The word “killer” in corporate slang refers to a person who is highly efficient, ambitious and successful in their field. All the adjectives used fit the protagonist of Fincher’s new film. An athletic man with a focused expression receives orders from unknown crypto-billionaires who need someone to do their dirty work for them. He flies from state to state for them. They spend their days and nights in hotels, airports and other similarly impersonal “non-places”. He doesn’t have a home to furnish with Ikea furniture.
He doesn’t even have a name, a past or his own style of dressing – he copied the current one from German tourists. The character of Michael Fassbender, who is perfect for the role of the tight-lipped, never-blinking self-made man, consists of a series of mechanically repeated actions and reactions and slurring of quotes. It doesn’t matter if it’s from bestsellers for entrepreneurs or Pepka the sailor. You don’t know the difference: “I am what I am.” “Fight only when you’re paid.” “Stick to the plan.” His identity has dissolved into the work he does. He is a killer. But not only in a figurative sense.
A useful idiot
The man’s portfolio is introduced during the title sequence referencing Fincher’s cult crime thriller Seven. In brief close-ups, we see different methods of murder. Firearms, lethal injections, a poisonous snake, a hairdryer in the bathtub… As the killer reveals in an off-screen commentary that makes his sociopathic thinking accessible to us throughout the film, he prefers contact work where he can use his creativity. But the market has changed. The age of manual men and women of action is slowly fading away.
The American filmmaker’s new film is closest to Fight Club in its cynicism and anti-capitalist sentiment. But there was still a possibility of defiance against the system in him.
Those who want to stay in the game must first of all be tech-savvy, regularly check their heart rate on a smart watch and know how to use applications from Google, Amazon and other giant technology companies that rob us of our privacy with the promise of greater freedom. Your own senses and intellect are not enough. Fassbender’s killer is a confirmation of the thesis that technology transforms our character. He has no understanding for people, he treats them with the coolness of a computer. “Compassion is weakness,” is part of the mantra he repeats obsessively.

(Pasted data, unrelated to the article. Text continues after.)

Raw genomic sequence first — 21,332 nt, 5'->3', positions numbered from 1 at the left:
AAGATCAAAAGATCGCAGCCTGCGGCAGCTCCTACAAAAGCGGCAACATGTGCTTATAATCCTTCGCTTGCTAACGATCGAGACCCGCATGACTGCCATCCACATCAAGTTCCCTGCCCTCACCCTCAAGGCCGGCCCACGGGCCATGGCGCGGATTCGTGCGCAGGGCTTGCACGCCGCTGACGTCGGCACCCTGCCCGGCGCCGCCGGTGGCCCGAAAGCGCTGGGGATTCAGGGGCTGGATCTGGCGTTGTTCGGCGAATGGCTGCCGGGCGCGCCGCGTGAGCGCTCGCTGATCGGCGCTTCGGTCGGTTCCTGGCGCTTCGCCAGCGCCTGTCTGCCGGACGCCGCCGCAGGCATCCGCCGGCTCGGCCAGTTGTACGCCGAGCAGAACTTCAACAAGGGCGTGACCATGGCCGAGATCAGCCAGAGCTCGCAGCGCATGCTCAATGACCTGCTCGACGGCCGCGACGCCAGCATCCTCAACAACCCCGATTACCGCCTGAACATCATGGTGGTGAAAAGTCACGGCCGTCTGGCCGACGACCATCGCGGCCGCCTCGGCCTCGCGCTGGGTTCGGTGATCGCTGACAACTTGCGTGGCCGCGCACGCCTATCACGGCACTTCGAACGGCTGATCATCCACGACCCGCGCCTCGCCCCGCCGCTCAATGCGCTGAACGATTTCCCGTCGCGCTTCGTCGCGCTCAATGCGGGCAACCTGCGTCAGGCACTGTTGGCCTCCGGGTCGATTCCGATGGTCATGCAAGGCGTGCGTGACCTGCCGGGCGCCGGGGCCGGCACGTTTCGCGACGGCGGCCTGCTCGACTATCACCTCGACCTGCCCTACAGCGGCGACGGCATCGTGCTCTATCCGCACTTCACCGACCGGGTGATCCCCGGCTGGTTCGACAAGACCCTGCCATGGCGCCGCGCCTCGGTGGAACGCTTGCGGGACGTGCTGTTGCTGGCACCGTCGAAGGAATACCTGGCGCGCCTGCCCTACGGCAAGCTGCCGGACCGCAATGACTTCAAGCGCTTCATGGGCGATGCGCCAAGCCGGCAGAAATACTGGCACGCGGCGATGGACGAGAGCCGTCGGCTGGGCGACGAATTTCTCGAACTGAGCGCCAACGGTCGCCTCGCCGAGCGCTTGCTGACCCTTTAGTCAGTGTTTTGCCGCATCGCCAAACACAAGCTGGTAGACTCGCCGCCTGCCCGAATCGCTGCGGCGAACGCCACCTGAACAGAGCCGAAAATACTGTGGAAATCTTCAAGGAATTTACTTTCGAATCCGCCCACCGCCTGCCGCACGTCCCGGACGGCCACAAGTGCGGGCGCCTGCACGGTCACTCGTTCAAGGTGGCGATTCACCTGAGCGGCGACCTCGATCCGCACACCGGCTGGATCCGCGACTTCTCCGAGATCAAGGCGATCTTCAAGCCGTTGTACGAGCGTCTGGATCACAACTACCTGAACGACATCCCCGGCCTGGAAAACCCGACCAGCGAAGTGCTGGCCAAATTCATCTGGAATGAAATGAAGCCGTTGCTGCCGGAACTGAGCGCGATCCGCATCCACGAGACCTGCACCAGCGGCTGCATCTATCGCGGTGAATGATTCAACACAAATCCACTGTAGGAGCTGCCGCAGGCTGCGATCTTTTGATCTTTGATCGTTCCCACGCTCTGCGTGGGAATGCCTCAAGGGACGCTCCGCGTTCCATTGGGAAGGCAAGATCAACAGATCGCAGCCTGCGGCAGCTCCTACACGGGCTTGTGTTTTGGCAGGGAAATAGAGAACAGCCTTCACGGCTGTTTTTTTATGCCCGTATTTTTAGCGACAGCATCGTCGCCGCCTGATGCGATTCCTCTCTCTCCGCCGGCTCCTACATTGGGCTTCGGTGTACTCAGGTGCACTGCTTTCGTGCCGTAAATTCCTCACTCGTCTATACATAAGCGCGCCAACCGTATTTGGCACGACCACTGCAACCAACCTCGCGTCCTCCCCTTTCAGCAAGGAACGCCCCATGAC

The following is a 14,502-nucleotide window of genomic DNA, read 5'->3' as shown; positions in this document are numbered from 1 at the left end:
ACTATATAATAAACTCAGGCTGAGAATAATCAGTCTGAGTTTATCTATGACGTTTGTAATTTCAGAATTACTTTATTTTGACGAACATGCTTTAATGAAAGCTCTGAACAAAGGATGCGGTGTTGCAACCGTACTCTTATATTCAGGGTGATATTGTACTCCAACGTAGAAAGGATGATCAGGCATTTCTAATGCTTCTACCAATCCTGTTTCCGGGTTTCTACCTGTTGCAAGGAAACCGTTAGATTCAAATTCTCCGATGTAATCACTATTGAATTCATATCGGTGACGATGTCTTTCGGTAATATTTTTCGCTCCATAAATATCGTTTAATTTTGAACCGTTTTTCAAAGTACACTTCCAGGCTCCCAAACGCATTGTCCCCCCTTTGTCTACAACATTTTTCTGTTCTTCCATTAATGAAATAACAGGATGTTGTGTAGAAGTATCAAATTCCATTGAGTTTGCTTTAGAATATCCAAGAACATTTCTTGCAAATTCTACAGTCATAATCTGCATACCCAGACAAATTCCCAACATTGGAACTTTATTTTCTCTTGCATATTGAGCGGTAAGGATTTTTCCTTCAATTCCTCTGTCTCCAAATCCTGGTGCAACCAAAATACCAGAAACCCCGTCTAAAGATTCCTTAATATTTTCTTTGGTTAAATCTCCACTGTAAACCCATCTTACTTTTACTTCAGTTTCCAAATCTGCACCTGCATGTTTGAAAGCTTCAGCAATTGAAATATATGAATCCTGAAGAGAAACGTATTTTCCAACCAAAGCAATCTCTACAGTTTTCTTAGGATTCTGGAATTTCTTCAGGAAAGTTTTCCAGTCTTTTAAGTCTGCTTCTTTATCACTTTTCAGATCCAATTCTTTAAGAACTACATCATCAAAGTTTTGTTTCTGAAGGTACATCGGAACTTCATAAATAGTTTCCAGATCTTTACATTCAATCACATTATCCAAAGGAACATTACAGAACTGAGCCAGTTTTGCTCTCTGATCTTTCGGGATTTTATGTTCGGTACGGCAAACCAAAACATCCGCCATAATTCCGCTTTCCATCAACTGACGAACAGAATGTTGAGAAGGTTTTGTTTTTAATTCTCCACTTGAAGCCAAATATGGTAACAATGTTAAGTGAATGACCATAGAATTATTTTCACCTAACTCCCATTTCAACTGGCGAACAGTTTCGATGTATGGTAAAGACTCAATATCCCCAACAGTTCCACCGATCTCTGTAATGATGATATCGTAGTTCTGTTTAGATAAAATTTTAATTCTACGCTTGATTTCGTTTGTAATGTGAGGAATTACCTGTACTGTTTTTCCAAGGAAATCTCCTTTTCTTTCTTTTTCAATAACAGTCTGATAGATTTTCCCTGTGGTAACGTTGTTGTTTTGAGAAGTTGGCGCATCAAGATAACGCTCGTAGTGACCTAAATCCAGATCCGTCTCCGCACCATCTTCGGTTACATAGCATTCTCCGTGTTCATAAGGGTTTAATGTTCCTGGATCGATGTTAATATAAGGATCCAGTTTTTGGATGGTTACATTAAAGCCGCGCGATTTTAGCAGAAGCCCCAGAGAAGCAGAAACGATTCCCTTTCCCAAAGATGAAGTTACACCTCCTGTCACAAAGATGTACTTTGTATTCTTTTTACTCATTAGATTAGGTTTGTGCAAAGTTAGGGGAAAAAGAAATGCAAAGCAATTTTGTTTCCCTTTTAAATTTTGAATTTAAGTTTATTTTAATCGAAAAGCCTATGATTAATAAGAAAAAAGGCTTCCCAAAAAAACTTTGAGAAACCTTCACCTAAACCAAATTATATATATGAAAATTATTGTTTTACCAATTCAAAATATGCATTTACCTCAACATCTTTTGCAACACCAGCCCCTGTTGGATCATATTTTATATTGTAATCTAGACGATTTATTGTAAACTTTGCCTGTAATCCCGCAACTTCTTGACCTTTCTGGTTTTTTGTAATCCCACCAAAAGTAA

The first of six stylistically slightly different chapters takes place in Paris, mostly in an abandoned WeWork office, an ideal space to carry out a murder. (At least since the owners of Airbnb apartments began to use security cameras, as the hero dryly states, oriented in the environment of modern gentrified big cities.) From here, the killer observes people walking on the street from a “god’s” perspective and patiently waits for an opportune moment to shoot the victim, who is housed in the house opposite. He probably doesn’t even know who it is. Why too. He’s just doing the job.
He is spatially and mentally distant from other mortals. He thinks of them as insects, a means to his own ends. He doesn’t communicate with anyone when he doesn’t have to. As a loner who follows his own set of rules and doesn’t expect recognition from others, he personifies the “sigma male” archetype, especially popular among men who don’t understand that American Psycho’s Patrick Bateman isn’t meant to be a positive role model. Fincher’s killer is convinced of his exceptionality and autonomy. But by acting based on efficiency, control, and planning, he actually fulfills the demands of the system—just like all those ants he observes with a MacMuffin or a Starbucks coffee in hand. He’s not a rebel, but a useful idiot.
A killing machine